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Playtime Is Over: The Jets Need To Get Their Franchise Quarterback


No team made more noise this offseason than the New York Jets. Despite bringing in a new coach and acquiring multiple Pro-Bowlers, their ceiling is still limited due to the glaring hole at quarterback.

Last week, Bleacher Report claimed the Jets are ready to move on from incumbent starter Geno Smith. The news isn't shocking, considering that for his career, Smith has nine more interceptions than touchdowns, and the Jets are 12-20 under his watch.

Also gone is the head coach and general manager that drafted Smith in the second round just two years ago.

Smith has shown enough flashes that not everybody is ready to give up. Noted QB guru and ESPN analyst Jon Gruden recently said he sees progress with Smith, and he's improving.

While Gruden knows quarterbacks, it's hard to justify that Smith has shown enough to believe he could lead a team to the playoffs.

Now, with such high-profile acquisitions, like Darrelle Revis and Brandon Marshall, not making the playoffs would be a huge disappointment for the Jets.

The new Jets regime has already brought in some competition for Smith in Ryan Fitzpatrick. It's always nice to have competition, but it would be nice to have a competition that isn't between two guys who would be better served as backups than starters.

Fitzpatrick has bounced around the league, and in his time as a starter, he has shown himself to be solid but nothing more. Just last year, he was benched by the Texans halfway through the season.

The Jets have finally gone all in after a few seasons of sitting out free agency and saving their money. They might have the best secondary in football, and for the first time in recent memory, they have some above-average offensive weapons.

The time has come for the Jets to make a move for a franchise quarterback. Now, doing so is much easier said than done.

Acquiring a franchise quarterback is the hardest thing to do in sports. There is usually never more than 10 true game-changers at the position in a league that has 32 teams.

There's no chance for the Jets to find their answer at quarterback in free agency or via trade, so the draft has to be their focus. Lucky for them, this year's draft has two guys who have the potential to be the guy the Jets haven't had since Joe Namath.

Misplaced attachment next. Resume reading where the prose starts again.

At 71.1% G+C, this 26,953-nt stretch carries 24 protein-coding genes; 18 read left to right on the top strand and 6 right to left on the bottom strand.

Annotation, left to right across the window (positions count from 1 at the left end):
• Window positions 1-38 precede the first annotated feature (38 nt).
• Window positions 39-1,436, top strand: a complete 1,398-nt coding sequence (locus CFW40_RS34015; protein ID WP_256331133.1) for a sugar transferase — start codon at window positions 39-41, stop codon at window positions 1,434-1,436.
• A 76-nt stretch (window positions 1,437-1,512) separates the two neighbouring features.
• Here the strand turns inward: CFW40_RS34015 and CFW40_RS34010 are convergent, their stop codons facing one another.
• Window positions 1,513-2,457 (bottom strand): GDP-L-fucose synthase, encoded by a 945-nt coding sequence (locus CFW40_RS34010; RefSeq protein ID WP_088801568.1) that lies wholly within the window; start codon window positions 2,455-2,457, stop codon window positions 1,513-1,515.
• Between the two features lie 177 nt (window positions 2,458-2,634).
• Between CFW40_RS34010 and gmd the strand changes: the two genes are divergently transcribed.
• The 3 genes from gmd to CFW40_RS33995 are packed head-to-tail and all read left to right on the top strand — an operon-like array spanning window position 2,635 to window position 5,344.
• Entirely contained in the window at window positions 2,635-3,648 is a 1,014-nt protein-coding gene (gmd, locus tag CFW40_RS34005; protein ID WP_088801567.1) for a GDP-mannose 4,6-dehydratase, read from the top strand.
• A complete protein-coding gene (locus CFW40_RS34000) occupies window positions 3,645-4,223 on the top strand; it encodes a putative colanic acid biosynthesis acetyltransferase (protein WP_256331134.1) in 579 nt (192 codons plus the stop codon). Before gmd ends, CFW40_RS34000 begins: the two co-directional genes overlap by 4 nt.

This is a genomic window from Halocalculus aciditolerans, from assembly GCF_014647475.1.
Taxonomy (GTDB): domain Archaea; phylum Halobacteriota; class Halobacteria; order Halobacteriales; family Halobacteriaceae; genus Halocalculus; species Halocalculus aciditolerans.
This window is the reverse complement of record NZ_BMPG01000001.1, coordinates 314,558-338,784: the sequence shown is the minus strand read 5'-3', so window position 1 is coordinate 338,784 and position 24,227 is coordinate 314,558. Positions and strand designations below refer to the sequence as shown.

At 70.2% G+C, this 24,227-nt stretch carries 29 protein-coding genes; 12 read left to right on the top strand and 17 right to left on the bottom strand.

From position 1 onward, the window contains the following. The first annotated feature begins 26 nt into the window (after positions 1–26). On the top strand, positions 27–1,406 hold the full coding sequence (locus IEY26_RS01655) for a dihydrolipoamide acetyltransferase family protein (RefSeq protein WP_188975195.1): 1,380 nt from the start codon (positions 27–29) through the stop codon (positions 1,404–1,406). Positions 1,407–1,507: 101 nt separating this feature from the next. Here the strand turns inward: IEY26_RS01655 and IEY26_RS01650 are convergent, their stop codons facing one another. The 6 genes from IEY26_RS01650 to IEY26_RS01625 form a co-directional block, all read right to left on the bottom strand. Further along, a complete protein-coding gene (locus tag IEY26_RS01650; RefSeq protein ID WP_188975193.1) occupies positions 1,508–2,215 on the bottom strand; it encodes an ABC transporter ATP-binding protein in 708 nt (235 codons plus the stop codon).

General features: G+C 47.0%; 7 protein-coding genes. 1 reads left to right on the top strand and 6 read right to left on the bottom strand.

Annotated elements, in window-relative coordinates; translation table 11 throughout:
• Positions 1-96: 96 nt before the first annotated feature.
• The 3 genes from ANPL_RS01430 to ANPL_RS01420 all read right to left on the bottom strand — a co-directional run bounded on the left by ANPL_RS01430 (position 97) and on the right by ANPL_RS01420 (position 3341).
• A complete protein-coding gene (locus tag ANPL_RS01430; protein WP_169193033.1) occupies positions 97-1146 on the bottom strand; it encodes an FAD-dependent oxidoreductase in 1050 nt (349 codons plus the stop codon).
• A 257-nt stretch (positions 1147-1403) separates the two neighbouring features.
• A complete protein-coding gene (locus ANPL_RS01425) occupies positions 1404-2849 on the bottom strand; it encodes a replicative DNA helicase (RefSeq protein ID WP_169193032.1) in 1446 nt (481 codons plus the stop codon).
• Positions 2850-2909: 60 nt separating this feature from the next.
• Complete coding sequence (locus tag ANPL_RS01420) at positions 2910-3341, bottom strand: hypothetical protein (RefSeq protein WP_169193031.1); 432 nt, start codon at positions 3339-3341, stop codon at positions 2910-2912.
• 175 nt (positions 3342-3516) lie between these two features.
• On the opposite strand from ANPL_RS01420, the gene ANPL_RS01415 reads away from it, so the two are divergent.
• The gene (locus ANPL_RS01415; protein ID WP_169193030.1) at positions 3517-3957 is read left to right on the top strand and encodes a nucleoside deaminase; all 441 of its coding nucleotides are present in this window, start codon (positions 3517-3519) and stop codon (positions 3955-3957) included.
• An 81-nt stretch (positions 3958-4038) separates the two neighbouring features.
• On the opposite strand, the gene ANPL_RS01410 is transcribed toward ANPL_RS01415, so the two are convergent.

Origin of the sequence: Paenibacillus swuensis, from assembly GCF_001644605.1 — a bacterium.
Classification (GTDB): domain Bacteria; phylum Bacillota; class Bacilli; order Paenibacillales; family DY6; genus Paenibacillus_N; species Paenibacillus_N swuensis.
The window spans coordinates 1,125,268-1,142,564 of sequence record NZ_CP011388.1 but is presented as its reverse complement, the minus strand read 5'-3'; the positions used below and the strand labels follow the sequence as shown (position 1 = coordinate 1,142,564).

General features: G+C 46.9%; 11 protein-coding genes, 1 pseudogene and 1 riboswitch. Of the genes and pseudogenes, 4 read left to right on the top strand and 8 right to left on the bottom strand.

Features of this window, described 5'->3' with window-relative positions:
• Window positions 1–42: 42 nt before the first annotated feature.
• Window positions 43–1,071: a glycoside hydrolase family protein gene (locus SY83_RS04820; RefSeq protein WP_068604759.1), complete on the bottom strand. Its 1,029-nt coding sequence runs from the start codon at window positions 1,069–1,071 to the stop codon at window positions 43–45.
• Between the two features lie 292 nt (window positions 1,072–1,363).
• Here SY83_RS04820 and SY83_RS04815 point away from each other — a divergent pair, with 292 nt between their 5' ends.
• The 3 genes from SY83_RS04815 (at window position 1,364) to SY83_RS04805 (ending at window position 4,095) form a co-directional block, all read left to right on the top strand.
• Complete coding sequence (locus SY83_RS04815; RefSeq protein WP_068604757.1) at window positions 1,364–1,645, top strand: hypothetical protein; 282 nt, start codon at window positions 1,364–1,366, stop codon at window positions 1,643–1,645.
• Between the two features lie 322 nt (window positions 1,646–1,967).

Jameis Winston and Marcus Mariota are about as heralded as college quarterbacks could be. Both of them have won the Heisman trophy and taken their teams to the National Championship, with Winston winning one.

With only days left before the draft, it seems to be a foregone conclusion that Winston will be taken first overall by the Buccaneers. Maybe a Robert Griffin-type package could get them to deal the pick, but the odds of that happening aren't likely.

Assuming Winston is off the table, that leaves Mariota. The Titans have the second pick, and while they lack a franchise quarterback, too, the rumor mill has them wanting to move back if possible.

Surely, many teams would be interested in moving up to acquire such a highly thought-of quarterback in Mariota.

The Titans most likely wouldn't want to move back too far, which is good news for the Jets who own the sixth pick. A package including that pick and maybe a first next year would seem to be a fair deal for both parties.

Giving up an extra first round pick to move up just four spots seems like a lot, but if Mariota turns out to be the player many believe he could be, then it would be a steal for the Jets.

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As good as Mariota is, there are still some areas of concern that explain why a team like the Titans might be hesitant to take him.

The biggest is what type of system Mariota fits in. He played in a system at Oregon that helped him succeed at the college level, but didn't fully prepare him for the NFL, as he took only five snaps from under center last year.

While the concern is understandable, this NFL is different from that of years past. Offenses are changing and evolving, as evidenced by what Mariota's old college coach, Chip Kelly, is doing in Philadelphia.

The Jets are in a perfect situation to take Mariota and build their offensive system around him, since they're coming in with a new coaching staff that can start completely from scratch.

Many experts, including Mariota supporters, believe he would benefit from not starting right away. That just isn't how it works in the league anymore, though. When you draft a quarterback that high, you start him week one and take your bumps.

Even an inexperienced and learning Mariota would give the retooled Jets a better chance this season than Smith or Fitzpatrick.

In a division dominated for a decade-plus by Tom Brady, you aren't going to be able to compete with average quarterback play, no matter how good your defense is.

The Jets have a chance to make some real noise with Mariota, so hopefully, for their sake, they do the un-Jets thing and make the right move.